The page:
Two documents released on the fringes of the conference, which is hosted by the Word Bank and ends Friday, underscore that notion: The disaster recovery framework and post-disaster needs assessment guide are both meant to increase the ability of communities to prevent and, if necessary, weather environmental and man-made shocks.
Nancy Lindborg, the assistant administrator at the U.S. Agency for International Development, drove that point home during a panel discussion I moderated on Thursday: The concept of resilience, she said, allows the international community to “layer” humanitarian and development action into a “complete package.” It’s a way to synthesize multifaceted goals into one word that’s easy to rally around — a pathway to shared goals.
And many governments — as well as aid organizations — are doing just that. On the panel I moderated, for instance, Jorge Melendez, El Salvador’s secretary for vulnerability issues, spoke of efforts to incorporate risk reduction and prevention into the country’s development strategy.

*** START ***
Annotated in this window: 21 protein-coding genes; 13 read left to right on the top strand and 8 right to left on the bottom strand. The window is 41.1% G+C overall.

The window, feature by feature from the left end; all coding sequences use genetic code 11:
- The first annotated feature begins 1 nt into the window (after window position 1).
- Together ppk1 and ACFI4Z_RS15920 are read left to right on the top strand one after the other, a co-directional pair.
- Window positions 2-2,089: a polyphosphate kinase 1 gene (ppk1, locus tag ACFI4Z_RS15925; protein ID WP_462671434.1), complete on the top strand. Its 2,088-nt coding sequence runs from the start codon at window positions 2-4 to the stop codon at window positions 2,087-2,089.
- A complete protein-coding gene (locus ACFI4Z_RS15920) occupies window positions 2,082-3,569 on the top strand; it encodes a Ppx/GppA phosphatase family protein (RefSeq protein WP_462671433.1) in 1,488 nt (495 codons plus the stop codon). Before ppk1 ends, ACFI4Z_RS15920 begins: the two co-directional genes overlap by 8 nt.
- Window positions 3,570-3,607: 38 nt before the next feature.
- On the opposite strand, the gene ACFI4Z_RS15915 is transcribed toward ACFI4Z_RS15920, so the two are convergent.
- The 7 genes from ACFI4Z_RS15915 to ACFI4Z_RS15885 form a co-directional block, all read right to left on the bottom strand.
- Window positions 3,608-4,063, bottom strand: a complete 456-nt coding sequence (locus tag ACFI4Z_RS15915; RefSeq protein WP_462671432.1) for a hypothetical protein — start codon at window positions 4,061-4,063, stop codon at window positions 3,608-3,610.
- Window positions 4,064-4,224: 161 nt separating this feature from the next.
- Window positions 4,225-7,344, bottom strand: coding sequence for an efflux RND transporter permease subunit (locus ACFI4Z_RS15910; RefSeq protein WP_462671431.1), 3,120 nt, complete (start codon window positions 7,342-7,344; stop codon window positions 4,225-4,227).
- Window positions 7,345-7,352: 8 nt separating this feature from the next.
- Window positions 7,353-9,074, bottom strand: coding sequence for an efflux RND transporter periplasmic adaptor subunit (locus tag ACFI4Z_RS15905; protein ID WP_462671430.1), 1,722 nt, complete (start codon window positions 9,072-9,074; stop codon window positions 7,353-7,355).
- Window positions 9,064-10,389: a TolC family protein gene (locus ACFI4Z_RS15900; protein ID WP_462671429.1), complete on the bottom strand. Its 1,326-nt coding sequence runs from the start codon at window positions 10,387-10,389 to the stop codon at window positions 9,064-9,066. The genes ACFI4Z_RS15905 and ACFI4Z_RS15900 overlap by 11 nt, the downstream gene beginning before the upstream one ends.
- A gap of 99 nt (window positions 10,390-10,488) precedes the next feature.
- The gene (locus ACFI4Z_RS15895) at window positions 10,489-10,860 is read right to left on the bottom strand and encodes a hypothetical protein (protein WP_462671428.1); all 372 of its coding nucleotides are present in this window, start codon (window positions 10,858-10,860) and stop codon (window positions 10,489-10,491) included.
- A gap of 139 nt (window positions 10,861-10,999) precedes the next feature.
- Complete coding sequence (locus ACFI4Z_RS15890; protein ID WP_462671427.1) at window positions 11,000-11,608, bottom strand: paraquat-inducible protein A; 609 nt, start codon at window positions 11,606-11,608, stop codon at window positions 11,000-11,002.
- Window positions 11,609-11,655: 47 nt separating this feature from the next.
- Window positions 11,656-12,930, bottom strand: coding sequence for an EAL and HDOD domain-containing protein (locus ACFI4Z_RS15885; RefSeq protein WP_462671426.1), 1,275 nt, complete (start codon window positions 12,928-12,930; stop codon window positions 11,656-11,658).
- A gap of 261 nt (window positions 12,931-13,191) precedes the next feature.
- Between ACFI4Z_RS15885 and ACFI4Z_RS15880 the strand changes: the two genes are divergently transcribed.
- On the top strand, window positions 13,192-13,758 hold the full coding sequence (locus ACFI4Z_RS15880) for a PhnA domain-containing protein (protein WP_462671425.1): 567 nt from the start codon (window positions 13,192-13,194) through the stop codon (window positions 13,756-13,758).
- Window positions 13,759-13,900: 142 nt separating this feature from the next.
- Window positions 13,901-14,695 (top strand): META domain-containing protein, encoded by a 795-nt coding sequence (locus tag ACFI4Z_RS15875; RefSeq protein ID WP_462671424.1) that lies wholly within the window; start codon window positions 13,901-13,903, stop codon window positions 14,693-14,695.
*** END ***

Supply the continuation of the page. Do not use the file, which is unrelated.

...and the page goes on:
“Vulnerabilities need to be identified in order to be able to reduce the associated risk and undertake mitigation measures,” he said in prepared remarks. “Investing in the resilience of infrastructure and communities is more effective. Action needs to take place before the disaster strikes; this means investing in sound development to reduce the consequences of a disaster.”
His conclusion: “We are resilient if there is development. Development, in turn, should generate resilience.” ...
A Sim City screen, shot by Xardox, Wikimedia Commons, public domain